In a prior post we noted that if you take out the racial, sexual, age or other protected class aspect of workplace harassment and hostile work environment, you get, simply, bullying.    There are no state or federal laws in the US defining or regulating workplace bullying, and the civil rights laws do not cover it, since, as Justice Scalia stated in Oncale, Title VII is not “a general civility code for the American workplace.”

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On March 9th, we posted a number of reader comments — for and against such laws.   What is the view from around the world?    Our first such reader comment comes from Canada:

Neena Gupta, and employment lawyer in the Kitchener, Canada area said that:

“We in Canada have worked with workplace bullying legislation for several years.   On the plus side, it has enabled HR to deal with the so-called “equal opportunity” bullies. (Bullies who yell, threaten and scream at people, but not for any obvious discriminatory reason, such as race, age or sex.)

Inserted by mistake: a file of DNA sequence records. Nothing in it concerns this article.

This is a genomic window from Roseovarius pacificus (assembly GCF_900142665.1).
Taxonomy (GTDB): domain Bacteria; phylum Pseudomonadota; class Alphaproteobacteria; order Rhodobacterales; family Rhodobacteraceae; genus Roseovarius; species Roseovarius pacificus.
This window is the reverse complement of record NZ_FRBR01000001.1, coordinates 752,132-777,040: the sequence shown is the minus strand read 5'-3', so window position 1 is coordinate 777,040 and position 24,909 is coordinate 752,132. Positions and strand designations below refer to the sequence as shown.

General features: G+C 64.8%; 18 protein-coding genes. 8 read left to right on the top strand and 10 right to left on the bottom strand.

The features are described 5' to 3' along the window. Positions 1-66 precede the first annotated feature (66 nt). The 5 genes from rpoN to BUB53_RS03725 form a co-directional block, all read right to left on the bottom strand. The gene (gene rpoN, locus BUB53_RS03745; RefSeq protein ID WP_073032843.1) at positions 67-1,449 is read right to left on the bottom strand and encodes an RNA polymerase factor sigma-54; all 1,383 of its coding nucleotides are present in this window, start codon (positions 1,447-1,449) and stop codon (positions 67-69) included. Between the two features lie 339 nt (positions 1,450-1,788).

On the other hand, many employees treat any kind of unpleasant encounter, including performance conversations or discipline, as being “bullying”, despite the well-known exemptions to the contrary.

On balance, I believe the legislation is necessary and helpful. It forces employers to insist on a civil and inclusive workplace and helps weed out nasty and toxic bosses. I’m not saying that the legislation isn’t misused by employees, but that, on balance, it has had a salutary impact on workplaces.”